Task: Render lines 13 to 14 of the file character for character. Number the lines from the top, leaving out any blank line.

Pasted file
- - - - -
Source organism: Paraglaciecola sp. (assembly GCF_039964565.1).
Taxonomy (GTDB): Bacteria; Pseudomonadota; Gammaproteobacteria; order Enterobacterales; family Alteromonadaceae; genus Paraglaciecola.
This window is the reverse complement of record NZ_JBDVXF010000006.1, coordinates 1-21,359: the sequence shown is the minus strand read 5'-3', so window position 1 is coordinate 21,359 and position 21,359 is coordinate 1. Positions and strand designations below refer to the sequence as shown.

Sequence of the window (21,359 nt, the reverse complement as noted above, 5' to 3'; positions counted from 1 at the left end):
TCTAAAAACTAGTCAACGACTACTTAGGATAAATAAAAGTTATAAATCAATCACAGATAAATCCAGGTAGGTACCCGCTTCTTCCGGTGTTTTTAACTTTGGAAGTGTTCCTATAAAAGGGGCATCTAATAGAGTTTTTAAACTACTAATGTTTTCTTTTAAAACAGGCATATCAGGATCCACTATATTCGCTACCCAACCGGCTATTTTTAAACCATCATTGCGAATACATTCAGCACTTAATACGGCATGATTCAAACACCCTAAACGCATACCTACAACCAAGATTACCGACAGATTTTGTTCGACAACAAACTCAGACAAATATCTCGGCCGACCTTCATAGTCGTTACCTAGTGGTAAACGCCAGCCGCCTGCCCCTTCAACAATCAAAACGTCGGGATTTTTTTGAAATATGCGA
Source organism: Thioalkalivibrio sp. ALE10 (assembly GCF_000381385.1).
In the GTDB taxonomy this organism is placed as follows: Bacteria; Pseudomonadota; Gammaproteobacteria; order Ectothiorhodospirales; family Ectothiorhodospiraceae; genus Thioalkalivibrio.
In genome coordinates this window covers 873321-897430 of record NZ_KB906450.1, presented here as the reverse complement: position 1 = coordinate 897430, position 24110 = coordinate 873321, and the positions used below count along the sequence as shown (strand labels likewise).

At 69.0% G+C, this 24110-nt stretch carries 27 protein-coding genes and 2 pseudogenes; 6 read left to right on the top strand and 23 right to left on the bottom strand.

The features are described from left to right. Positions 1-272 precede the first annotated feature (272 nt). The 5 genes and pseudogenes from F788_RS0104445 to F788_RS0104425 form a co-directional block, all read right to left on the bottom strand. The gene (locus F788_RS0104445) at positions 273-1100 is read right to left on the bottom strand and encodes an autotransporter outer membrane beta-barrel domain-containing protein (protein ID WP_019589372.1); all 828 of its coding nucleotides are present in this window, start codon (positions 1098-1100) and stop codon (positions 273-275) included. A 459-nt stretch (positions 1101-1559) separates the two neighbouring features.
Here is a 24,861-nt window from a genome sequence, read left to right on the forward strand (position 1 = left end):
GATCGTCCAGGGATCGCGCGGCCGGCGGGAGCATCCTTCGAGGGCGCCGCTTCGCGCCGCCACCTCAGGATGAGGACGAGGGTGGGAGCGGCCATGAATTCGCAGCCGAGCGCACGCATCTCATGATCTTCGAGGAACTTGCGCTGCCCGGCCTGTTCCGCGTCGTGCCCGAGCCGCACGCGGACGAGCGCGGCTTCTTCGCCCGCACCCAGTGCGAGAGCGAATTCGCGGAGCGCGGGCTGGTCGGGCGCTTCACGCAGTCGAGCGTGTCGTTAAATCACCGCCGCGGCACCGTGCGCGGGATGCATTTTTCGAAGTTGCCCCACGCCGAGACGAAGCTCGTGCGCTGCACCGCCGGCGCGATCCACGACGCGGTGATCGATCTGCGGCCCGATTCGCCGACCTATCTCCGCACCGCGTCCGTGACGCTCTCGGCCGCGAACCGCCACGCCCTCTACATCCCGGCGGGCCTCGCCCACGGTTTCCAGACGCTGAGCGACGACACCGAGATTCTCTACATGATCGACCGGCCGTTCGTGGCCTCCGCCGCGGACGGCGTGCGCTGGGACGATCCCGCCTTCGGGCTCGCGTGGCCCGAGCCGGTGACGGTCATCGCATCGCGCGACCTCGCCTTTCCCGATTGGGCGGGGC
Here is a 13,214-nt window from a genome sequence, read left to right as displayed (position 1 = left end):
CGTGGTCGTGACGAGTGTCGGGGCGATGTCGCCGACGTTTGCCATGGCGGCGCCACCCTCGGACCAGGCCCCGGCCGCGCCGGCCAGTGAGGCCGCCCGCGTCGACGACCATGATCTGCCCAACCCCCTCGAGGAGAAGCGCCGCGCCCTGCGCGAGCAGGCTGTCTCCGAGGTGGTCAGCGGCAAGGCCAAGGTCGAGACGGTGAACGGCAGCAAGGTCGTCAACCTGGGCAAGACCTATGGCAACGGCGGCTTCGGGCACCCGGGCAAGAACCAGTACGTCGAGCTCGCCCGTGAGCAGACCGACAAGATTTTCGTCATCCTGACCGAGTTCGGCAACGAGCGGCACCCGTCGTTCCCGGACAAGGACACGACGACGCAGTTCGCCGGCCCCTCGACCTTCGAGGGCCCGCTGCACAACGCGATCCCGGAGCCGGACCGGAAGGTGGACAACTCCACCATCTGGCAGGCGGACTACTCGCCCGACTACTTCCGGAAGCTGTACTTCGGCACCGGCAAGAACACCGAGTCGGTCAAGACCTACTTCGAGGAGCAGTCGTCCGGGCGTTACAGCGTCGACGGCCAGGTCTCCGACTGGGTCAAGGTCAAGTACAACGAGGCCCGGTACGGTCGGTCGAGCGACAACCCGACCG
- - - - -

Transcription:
Here is a 13,214-nt window from a genome sequence, read left to right as displayed (position 1 = left end):
CGTGGTCGTGACGAGTGTCGGGGCGATGTCGCCGACGTTTGCCATGGCGGCGCCACCCTCGGACCAGGCCCCGGCCGCGCCGGCCAGTGAGGCCGCCCGCGTCGACGACCATGATCTGCCCAACCCCCTCGAGGAGAAGCGCCGCGCCCTGCGCGAGCAGGCTGTCTCCGAGGTGGTCAGCGGCAAGGCCAAGGTCGAGACGGTGAACGGCAGCAAGGTCGTCAACCTGGGCAAGACCTATGGCAACGGCGGCTTCGGGCACCCGGGCAAGAACCAGTACGTCGAGCTCGCCCGTGAGCAGACCGACAAGATTTTCGTCATCCTGACCGAGTTCGGCAACGAGCGGCACCCGTCGTTCCCGGACAAGGACACGACGACGCAGTTCGCCGGCCCCTCGACCTTCGAGGGCCCGCTGCACAACGCGATCCCGGAGCCGGACCGGAAGGTGGACAACTCCACCATCTGGCAGGCGGACTACTCGCCCGACTACTTCCGGAAGCTGTACTTCGGCACCGGCAAGAACACCGAGTCGGTCAAGACCTACTTCGAGGAGCAGTCGTCCGGGCGTTACAGCGTCGACGGCCAGGTCTCCGACTGGGTCAAGGTCAAGTACAACGAGGCCCGGTACGGTCGGTCGAGCGACAACCCGACCG